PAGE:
Sowing the seeds for a deeper understanding of the power of nature as a healing space for individuals and communities
Tom Stoner is a co-founder, with his wife Kitty Ellsworth Stoner, of the TKF Foundation. He has served as chairman of the board of trustees of the Chesapeake Bay Foundation and as Founding director, chairman of the Conflict Resolution Clinic associated with George Mason University (Fairfax, VA) from 1982-1991. He co-founded Stoner Broadcasting System, Inc. and American Radio Systems which were sold in the mid-to-late 1990s. Tom developed and produced the radio program “Worldtalk” from 1987-1988. He served as Trustee for Drake University, 1985-1988, Chairman of the United Way, Des Moines, 1968 and was founding director of the Greater Des Moines Civic Center, 1977-1979.
Additionally, Tom served as a member of the Board of Directors for the Des Moines Chamber of Commerce, 1964-1968 and was a participant in the United States-Union of the Soviet Socialist Republics information talks with the United States Information Agency, Washington, 1988.
Tom and Kitty co-founded the TKF Foundation in 1996. They live in Annapolis, MD.
In 2010 the TKF Foundation invited Dr. Kathleen Wolf to serve as a research advisor for the National Open Spaces Sacred Places Award Initiative.
Dr. Wolf is a Research Social Scientist with the College of the Environment, University of Washington (Seattle). She is also a primary collaborator in the Green Cities Research Alliance, a research program about urban natural resources stewardship that is sponsored by the USDA Forest Service, Pacific Northwest Research Station.
Kathy’s studies are based on the principles of environmental psychology. Her research and scholarly works are an effort to better understand the human dimensions of urban forestry and urban ecosystems. Dr. Wolf’s professional mission is to discover, understand and communicate human behavior and benefits, as people experience nature in cities. She is also interested in how scientific information can be integrated into local government policy and planning.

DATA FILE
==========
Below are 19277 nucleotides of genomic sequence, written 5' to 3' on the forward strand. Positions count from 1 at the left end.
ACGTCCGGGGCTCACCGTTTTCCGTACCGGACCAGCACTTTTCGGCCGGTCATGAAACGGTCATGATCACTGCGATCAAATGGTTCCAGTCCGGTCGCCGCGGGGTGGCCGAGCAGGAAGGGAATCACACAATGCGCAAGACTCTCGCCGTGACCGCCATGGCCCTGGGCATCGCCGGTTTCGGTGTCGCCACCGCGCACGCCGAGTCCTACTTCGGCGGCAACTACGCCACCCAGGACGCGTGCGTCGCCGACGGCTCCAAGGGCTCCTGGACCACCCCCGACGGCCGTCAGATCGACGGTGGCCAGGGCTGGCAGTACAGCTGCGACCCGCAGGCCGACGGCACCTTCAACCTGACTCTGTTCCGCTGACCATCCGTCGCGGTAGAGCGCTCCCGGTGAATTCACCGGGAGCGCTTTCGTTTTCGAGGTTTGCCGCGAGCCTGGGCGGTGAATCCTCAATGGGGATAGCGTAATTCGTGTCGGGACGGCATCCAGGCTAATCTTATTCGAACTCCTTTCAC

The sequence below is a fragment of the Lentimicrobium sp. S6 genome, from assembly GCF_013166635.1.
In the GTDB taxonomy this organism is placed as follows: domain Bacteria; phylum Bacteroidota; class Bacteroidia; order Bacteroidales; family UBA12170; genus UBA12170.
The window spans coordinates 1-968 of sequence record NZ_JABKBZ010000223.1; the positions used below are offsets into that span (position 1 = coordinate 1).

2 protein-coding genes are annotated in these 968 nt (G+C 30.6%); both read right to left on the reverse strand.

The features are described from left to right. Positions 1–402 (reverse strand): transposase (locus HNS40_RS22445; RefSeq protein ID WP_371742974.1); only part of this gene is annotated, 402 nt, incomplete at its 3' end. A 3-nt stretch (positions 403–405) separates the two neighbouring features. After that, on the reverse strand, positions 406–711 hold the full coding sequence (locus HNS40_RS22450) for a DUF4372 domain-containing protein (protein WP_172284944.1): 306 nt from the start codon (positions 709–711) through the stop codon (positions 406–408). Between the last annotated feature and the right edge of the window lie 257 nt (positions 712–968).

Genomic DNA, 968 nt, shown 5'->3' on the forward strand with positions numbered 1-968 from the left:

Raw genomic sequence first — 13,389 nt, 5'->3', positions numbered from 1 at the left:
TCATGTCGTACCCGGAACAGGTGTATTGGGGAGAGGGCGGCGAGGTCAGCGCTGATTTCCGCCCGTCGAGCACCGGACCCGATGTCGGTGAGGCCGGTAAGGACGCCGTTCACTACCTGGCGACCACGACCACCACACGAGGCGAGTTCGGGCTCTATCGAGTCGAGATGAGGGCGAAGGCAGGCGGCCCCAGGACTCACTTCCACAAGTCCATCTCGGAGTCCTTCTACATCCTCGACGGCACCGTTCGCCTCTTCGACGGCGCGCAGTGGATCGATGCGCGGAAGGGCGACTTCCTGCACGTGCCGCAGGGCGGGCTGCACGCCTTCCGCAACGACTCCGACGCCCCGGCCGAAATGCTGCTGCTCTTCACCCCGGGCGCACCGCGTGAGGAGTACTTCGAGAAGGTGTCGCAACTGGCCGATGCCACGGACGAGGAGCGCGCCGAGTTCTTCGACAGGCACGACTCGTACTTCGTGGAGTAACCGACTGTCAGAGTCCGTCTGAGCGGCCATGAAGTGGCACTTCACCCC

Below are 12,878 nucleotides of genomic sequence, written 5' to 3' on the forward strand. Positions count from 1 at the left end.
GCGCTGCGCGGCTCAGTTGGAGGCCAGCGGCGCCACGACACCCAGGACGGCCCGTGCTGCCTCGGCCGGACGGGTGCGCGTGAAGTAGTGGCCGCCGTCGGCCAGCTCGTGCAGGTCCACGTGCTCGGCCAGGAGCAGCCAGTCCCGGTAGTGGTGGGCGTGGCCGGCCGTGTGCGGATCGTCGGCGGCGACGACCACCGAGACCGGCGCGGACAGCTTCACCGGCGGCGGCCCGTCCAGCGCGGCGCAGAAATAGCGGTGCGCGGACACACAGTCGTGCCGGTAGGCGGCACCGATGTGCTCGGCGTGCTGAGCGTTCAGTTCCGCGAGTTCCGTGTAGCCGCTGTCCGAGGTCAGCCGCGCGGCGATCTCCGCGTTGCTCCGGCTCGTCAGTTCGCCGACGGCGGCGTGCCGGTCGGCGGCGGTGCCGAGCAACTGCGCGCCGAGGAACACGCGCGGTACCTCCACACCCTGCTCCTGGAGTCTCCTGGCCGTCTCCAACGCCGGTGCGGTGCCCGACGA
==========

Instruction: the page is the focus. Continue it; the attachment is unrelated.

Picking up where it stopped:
Dr. Wolf is a member or has professionally contributed to the Environmental Design Research Association, the International Society of Arboriculture, a technical contributor on human well-being to the Sustainable Sites Initiative, the Transportation Research Board national committee on Landscape and Environment, and the Washington State Community Forestry Council. Dr. Wolf has presented her research throughout the United States, in Canada, Europe, Australia and Japan.
An overview of Dr. Wolf’s research programs can be found at www.naturewithin.info. One major project is a web site – Green Cities: Good Health – that summarizes nearly 40 years of research evidence about the health and well being benefits provided by nearby nature in cities: www.greenhealth.washington.edu.
Jay founded Graham Landscape Architecture in 1984. A University of Virginia alumnus with degrees in Architecture (BArch ’69) and Landscape Architecture (MLA ’72), a registered architect (since 1974), and a registered landscape architect (since 1976), Jay uses the dual training to interweave land and structure, respecting and enhancing the architectural elements, creating a perfect blend between indoors and outdoors. His most notable accomplishments can be summarized as creating relationships between people and places. A site’s cultural history and natural history are often inspiration for building the connections.